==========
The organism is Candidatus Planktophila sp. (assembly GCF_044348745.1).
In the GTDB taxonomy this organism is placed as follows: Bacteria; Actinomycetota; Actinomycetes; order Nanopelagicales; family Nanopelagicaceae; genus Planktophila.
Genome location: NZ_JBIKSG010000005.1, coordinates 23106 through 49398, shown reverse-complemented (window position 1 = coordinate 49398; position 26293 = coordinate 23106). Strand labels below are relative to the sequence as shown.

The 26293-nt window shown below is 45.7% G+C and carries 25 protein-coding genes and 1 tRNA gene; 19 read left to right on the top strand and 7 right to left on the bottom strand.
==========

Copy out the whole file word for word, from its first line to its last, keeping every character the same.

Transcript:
The organism is Candidatus Planktophila sp. (assembly GCF_044348745.1).
In the GTDB taxonomy this organism is placed as follows: Bacteria; Actinomycetota; Actinomycetes; order Nanopelagicales; family Nanopelagicaceae; genus Planktophila.
Genome location: NZ_JBIKSG010000005.1, coordinates 23106 through 49398, shown reverse-complemented (window position 1 = coordinate 49398; position 26293 = coordinate 23106). Strand labels below are relative to the sequence as shown.

The 26293-nt window shown below is 45.7% G+C and carries 25 protein-coding genes and 1 tRNA gene; 19 read left to right on the top strand and 7 right to left on the bottom strand.